Appellant Hector R. Cora engaged the services of appellee Wagner et al. ("Wagner") for landscaping work on his yard. The original contract price was $5,200; with certain agreed-upon changes, the final contract price was $5,340. Cora paid $3,340 of the total amount but declined to pay the balance, alleging that the work had been done in an unprofessional and unsatisfactory manner. Appellees allegedly offered to make needed corrections if appellant would make a list; the list was allegedly never provided. Appellant alleged that he had to hire someone else to correct the defects and deficiencies in Wagner's work -- most notably, that the sprinkler system had been connected to the wrong side of the pressure valve.
After making demand upon appellant for payment, appellees brought an action in the State Court of Gwinnett County, seeking the balance due with interest, plus costs and attorney fees pursuant to OCGA 13-6-11
. Cora counterclaimed for alleged additional expenses plus costs of litigation, including attorney fees. The jury awarded appellees $2,000 representing the balance due, plus $2,500 in attorney fees. Cora then moved for partial judgment notwithstanding the verdict, seeking deletion of attorney fees, or in the alternative for new trial on the general grounds. After denial of both motions Cora made timely filings in this court for both a discretionary and a direct appeal. The application for discretionary appeal was dismissed April 10, 1990, on the ground that the total judgment of $4,500 exceeded the jurisdictional maximum for a discretionary appeal. On the direct appeal sub judice Cora enumerates as error (1) the propriety of awarding attorney fees in a dispute arising ex contractu; (2) the submission of the issue of attorney fees to the jury, allegedly with no evidence to support the award of such fees; and (3) the denial of the motion for partial j.n.o.v. or in the alternative for new trial. Held:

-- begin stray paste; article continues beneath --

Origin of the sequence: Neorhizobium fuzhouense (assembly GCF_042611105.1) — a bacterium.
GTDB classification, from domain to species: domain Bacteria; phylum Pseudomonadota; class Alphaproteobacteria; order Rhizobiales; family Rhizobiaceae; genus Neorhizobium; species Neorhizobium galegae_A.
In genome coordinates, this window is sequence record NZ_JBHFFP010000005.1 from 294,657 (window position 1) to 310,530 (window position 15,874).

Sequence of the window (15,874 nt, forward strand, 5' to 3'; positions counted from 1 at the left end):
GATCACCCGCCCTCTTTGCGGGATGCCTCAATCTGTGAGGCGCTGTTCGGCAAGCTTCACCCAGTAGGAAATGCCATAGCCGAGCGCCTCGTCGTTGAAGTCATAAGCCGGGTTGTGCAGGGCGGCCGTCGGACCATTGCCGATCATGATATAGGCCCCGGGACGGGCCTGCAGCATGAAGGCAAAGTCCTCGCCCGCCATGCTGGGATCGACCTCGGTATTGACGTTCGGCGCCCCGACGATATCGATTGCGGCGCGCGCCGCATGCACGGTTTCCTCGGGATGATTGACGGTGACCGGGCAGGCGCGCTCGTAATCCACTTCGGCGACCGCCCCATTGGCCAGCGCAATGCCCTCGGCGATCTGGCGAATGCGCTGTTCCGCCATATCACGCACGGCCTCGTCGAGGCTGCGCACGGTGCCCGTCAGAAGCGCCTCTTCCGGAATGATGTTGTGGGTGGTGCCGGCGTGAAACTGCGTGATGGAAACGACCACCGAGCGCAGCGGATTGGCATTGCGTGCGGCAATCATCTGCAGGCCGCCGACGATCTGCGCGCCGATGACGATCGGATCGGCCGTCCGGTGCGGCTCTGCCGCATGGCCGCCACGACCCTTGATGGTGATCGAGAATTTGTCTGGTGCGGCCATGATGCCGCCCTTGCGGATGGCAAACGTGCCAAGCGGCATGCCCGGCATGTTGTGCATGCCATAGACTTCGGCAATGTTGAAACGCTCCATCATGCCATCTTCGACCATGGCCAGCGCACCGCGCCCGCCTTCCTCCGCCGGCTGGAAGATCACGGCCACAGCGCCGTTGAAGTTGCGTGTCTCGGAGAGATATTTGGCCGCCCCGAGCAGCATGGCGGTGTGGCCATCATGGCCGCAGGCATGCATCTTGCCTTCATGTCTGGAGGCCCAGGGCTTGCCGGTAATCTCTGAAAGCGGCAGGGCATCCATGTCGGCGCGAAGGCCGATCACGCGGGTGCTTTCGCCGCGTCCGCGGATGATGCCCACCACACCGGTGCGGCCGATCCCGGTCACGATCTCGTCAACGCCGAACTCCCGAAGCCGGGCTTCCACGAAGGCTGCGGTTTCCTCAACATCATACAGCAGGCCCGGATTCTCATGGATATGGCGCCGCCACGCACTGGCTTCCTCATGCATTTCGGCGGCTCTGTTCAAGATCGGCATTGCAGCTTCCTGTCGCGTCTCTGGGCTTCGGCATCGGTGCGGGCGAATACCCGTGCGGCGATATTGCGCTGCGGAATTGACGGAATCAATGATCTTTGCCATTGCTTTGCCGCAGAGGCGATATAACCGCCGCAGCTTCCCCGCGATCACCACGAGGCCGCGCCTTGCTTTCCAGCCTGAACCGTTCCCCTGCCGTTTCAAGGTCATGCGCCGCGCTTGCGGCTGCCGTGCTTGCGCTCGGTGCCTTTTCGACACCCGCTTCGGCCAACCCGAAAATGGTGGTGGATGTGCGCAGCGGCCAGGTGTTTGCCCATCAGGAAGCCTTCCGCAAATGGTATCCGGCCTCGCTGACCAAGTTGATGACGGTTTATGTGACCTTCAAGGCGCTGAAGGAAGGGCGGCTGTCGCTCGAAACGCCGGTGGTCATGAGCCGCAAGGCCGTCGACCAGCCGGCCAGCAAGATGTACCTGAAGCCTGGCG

1. In a dispute arising out of a contract, attorney fees are generally not awarded to the prevailing party where there is a bona fide controversy and where litigation costs have not been specially pleaded. in the instant case, according to the record, attorney fees were specially pleaded. Doughty v. Simpson, 190 Ga. App. 718
(380 SE2d 57 (1989)
. Further, there was evidence that the only issues genuinely in controversy had been conceded by appellant. The record establishes that appellant had agreed to pay the balance due on the contract by leaving in a designated location a check drawn for the amount of the balance due; but that, by his own admission, he had failed to do so. There is also evidence that, again according to appellant's own admission, he failed to provide appellees, as he had agreed to do, with a list of alleged defects and deficiencies so that appellees might correct them. Appellant having thus conceded the two substantive points in the case -- namely, that he owed the balance on the contract and that he frustrated appellees' attempt to fulfill the contract by remedying any alleged defects or deficiencies in the work -- he is estopped to contend that there remained any genuine controversy. Such evidence as that cited, supra, would have authorized the jury to find stubborn litigiousness on appellant's part. The factfinders may allow attorney fees if they find present in a case any one of three factors: bad faith, stubborn litigiousness, or causing the prevailing party unnecessary trouble and expense. OCGA 13-6-11
; Franchise Enterprises v. Ridgeway, 157 Ga. App. 458
, 460 (278 SE2d 33
) (1981); Harrison v. Ivie, 143 Ga. App. 856 (240 SE2d 224) (1977)
. This enumeration has no merit.
2. The evidence of stubborn litigiousness cited in Division 1, supra, together with the testimony of counsel for each party regarding his charges and expenses, was sufficient to authorize submission of the attorney fees issue to the jury. Moreover, the record shows that both parties requested jury charges on attorney fees with respect to bad faith and stubborn litigiousness; according to the trial transcript the trial court gave the relevant charge in almost the exact language requested by appellant and, further, there was a negative response when the court inquired if there were objections to the jury charge. An alleged error raised for the first time on appeal will not be considered by this court. Ewald v. Security Pacific Credit Corp., 190 Ga. App. 615 (379 SE2d 569) (1989)
3. Review of the record reveals that appellant failed to move for directed verdict at trial and also failed, on motion, to make a prima facie case for the contentions on which he based his motion for judgment n.o.v. or, in the alternative, for new trial. See OCGA 9-11-50
(a), (b); 9-11-60
(c). We find no merit in this enumeration.
Grover C. Bailey, for appellees.